Here we find a difference between our situation and that of the leprous man. Whereas Jesus told him not to tell anyone, he tells us in Matthew 28:19&20, “Go and make disciples of all nations, baptizing them in the name of the Father and of the Son and of the Holy Spirit, and teaching them to obey everything I have commanded you.” Jesus wants us to go and testify to others about the cleansing that we have received.
How often hasn’t it happened that you or someone you knew tried a medical product, especially if it is an over the counter product, and, if it has positive results, you tell others about this great discovery. Well, if we do that for something that makes our stomachs feel better or helps our joints or whatever the case might be, doesn’t it make sense that we would want to share the good news about something that really can help. In 1 John 1:7 we read, “the blood of Jesus, his Son, purifies us from all sin.” We have been cleansed. We have been cured from our terminal case of sin. How many are there out there who don’t know that there is a cure? How many are trying anything to soothe their troubled consciences? How many feel the pain of their sins? You have the answer. You know where the cleansing, the cure can be found. It is only in Jesus. Jesus is willing to cleanse all. He does not recoil at the touch of these people. He willingly cleansed us. Now, out of love and thankfulness to Christ, and out of love for others, we can tell them about Jesus’ love for them. We also take note of the fact that there is no person that Jesus doesn’t want to forgive. Just as he was willing to touch one who was a social outcast because of his leprosy, there is no person that is beneath Jesus’ care and concern. May we remember that as we go out with the good news. There is no such thing as “church people.” God wants all people to be saved and come to a knowledge of the truth. May this same spirit fill us, as well.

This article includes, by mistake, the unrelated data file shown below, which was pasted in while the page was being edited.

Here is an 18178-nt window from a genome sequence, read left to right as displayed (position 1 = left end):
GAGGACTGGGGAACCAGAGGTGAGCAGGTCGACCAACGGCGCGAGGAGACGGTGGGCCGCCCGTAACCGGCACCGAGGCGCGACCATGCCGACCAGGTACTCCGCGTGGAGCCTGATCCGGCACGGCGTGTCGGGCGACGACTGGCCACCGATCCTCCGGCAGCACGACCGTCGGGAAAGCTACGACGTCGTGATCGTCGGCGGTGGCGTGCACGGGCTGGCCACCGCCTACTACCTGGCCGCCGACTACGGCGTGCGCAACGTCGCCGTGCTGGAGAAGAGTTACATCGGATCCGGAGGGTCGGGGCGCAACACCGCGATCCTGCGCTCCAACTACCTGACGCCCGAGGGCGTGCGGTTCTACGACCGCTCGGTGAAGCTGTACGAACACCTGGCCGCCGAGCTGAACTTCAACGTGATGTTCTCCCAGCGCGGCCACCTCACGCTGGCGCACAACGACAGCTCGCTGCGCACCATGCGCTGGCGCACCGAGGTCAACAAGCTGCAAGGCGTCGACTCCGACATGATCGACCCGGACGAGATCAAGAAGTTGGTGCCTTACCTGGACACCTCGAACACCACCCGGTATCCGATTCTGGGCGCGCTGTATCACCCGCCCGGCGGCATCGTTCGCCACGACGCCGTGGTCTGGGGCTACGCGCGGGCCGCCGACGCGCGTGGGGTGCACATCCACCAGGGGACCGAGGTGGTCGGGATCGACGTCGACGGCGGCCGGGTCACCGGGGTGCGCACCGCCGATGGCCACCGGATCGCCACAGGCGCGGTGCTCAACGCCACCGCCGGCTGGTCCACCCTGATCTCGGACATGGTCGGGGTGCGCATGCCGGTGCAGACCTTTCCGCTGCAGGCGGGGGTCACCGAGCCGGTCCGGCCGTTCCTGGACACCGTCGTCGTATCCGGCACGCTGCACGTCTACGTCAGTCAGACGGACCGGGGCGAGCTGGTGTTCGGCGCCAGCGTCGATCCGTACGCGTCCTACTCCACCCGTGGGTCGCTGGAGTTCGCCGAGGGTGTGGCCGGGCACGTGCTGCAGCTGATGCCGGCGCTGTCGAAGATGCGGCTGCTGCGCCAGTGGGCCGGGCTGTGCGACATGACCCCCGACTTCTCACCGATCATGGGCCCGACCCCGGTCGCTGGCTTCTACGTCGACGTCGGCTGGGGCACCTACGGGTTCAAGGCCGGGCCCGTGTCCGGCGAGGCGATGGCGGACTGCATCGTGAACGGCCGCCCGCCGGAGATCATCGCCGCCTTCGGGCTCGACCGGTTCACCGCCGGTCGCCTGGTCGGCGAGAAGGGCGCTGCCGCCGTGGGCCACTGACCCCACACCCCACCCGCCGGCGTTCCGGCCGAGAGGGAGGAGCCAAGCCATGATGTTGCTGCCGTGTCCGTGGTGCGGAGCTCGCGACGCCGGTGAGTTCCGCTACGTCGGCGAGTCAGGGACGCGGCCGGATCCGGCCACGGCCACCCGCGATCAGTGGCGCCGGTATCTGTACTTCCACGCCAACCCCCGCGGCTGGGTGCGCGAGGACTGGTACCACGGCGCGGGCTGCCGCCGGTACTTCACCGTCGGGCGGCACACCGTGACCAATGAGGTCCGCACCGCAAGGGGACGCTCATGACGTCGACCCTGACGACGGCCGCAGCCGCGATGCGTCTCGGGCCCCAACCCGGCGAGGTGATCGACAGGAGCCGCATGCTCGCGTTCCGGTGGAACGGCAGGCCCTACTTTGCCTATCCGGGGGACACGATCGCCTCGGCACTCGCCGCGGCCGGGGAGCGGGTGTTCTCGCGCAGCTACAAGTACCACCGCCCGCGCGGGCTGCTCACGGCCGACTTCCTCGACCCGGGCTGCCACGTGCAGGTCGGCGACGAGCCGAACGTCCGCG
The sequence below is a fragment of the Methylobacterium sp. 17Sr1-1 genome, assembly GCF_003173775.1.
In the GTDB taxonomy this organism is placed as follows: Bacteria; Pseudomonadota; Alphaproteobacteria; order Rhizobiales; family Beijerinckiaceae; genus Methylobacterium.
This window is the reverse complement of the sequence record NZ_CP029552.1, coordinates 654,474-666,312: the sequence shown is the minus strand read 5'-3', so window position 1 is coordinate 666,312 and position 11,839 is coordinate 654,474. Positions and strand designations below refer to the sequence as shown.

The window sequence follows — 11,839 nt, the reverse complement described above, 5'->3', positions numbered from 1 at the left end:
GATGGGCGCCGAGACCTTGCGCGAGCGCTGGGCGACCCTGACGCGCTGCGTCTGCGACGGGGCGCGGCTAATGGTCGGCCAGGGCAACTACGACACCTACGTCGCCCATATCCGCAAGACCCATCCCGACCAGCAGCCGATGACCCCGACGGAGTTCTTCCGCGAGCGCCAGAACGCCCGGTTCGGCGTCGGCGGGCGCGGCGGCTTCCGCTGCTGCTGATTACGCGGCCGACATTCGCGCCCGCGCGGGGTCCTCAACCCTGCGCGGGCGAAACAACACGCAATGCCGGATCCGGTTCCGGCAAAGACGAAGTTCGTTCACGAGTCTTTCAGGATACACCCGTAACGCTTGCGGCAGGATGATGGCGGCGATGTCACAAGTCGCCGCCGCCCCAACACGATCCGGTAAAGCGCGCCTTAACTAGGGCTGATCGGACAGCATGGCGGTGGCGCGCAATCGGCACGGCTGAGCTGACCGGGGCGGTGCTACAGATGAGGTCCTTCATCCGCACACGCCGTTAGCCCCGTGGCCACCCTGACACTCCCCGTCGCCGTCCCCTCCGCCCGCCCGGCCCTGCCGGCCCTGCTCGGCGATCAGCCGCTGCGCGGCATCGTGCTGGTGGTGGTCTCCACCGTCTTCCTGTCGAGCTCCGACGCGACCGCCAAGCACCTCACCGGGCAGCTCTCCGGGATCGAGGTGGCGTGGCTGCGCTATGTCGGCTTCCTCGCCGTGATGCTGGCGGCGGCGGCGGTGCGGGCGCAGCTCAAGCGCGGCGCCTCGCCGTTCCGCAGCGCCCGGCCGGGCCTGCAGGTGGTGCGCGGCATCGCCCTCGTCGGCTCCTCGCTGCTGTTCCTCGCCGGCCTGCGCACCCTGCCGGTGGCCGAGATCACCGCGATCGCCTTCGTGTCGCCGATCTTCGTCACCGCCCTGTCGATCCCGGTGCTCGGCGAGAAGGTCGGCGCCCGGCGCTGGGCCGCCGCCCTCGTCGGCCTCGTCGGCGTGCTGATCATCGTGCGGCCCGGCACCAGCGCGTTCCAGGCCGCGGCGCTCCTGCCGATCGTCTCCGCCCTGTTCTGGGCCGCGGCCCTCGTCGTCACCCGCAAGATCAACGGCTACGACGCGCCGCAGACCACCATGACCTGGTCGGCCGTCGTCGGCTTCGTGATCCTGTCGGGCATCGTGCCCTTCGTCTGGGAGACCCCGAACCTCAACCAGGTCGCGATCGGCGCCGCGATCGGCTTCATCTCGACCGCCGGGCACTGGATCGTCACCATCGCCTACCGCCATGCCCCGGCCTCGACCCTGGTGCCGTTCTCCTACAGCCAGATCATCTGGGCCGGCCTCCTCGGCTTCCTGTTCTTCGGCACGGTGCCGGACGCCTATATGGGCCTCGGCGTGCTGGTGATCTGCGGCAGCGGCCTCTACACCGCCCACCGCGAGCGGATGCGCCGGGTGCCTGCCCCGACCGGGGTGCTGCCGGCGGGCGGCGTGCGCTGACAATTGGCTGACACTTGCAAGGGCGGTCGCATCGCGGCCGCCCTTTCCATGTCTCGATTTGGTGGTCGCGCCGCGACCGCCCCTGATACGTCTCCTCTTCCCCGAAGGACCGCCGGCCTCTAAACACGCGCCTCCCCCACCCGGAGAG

The old saying goes, “Cleanliness is next to godliness.” However, as we have seen from our text today, ‘Cleanliness comes from God himself.’ Jesus willingly cleansed you and me. Now he asks us to tell others about it. May God, when the opportunity presents itself, fill us with the willingness to take advantage of it. Amen.